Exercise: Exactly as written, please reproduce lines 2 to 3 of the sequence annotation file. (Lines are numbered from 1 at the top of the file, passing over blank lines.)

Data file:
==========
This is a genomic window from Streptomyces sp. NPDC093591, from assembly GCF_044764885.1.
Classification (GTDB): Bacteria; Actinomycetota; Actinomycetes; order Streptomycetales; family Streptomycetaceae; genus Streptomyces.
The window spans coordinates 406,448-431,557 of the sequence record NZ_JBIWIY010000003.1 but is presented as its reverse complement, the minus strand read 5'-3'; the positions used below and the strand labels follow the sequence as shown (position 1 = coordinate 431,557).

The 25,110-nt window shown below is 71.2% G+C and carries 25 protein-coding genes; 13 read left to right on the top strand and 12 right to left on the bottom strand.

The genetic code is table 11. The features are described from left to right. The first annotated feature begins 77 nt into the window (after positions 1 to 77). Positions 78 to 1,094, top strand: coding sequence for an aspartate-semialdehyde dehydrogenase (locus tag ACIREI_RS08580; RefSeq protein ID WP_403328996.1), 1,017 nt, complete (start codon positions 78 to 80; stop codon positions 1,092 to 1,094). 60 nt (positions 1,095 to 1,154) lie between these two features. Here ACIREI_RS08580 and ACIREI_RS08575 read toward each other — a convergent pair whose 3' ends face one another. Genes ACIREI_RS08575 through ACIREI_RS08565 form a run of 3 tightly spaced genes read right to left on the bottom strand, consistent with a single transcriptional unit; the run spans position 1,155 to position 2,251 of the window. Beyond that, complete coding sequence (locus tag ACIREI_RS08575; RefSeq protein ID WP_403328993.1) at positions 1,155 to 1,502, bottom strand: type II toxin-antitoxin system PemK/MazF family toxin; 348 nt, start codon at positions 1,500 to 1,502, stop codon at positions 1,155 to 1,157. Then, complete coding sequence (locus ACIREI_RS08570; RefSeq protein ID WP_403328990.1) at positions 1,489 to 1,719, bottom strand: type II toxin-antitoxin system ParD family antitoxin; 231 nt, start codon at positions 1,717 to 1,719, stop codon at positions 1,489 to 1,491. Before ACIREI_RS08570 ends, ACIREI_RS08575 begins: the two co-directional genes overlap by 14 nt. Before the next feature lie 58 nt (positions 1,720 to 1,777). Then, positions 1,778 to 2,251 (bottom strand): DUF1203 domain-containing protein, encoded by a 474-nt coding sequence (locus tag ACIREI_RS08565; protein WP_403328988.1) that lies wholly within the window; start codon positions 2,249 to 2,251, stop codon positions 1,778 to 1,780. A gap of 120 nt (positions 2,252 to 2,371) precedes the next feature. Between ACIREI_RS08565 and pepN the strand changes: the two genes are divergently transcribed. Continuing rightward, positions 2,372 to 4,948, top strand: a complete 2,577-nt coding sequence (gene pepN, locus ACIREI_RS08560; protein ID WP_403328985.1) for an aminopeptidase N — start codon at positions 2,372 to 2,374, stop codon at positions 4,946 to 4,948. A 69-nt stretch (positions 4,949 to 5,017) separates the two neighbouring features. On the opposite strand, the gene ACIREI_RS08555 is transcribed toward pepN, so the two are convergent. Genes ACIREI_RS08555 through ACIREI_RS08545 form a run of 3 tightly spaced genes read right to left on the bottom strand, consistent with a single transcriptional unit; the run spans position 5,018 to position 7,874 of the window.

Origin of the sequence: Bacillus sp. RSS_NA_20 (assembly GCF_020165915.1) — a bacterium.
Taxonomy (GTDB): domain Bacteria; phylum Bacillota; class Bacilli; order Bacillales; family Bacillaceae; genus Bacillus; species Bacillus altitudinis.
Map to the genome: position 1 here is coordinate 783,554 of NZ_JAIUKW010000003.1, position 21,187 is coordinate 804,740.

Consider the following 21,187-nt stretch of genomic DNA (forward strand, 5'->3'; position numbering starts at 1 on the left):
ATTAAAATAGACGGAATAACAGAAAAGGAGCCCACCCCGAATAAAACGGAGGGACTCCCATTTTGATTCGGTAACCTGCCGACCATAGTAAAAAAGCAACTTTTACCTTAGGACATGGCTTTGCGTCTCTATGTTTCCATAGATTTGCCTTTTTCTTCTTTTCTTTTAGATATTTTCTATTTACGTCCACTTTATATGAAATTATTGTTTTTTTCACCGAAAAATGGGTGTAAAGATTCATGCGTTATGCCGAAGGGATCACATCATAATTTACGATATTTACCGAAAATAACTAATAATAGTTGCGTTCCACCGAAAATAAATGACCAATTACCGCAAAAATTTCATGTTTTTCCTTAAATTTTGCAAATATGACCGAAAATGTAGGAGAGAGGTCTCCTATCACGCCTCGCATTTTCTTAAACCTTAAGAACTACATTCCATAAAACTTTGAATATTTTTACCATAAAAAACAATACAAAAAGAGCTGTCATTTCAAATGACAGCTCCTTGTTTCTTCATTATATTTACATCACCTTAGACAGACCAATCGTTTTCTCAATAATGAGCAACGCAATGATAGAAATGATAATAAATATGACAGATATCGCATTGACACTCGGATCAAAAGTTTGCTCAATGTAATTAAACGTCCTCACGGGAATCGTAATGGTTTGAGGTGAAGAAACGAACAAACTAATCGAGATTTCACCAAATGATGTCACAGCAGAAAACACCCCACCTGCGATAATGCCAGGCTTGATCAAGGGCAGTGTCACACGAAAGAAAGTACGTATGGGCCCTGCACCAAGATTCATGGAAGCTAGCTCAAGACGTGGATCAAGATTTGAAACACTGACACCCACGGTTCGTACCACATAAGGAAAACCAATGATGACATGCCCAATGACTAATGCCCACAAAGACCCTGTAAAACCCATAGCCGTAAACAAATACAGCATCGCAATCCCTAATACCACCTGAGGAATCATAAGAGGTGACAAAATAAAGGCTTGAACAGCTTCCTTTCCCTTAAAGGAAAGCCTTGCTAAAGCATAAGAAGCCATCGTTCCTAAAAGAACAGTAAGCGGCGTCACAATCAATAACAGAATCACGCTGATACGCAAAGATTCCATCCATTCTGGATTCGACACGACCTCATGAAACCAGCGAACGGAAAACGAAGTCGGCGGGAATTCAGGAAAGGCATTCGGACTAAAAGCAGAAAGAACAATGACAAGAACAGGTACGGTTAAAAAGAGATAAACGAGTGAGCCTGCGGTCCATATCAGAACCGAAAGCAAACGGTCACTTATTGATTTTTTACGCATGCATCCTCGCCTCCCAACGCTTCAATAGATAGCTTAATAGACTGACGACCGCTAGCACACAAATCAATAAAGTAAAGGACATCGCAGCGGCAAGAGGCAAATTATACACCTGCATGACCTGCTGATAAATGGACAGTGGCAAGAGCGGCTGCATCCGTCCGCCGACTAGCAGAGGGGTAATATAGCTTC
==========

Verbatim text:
Classification (GTDB): Bacteria; Actinomycetota; Actinomycetes; order Streptomycetales; family Streptomycetaceae; genus Streptomyces.
The window spans coordinates 406,448-431,557 of the sequence record NZ_JBIWIY010000003.1 but is presented as its reverse complement, the minus strand read 5'-3'; the positions used below and the strand labels follow the sequence as shown (position 1 = coordinate 431,557).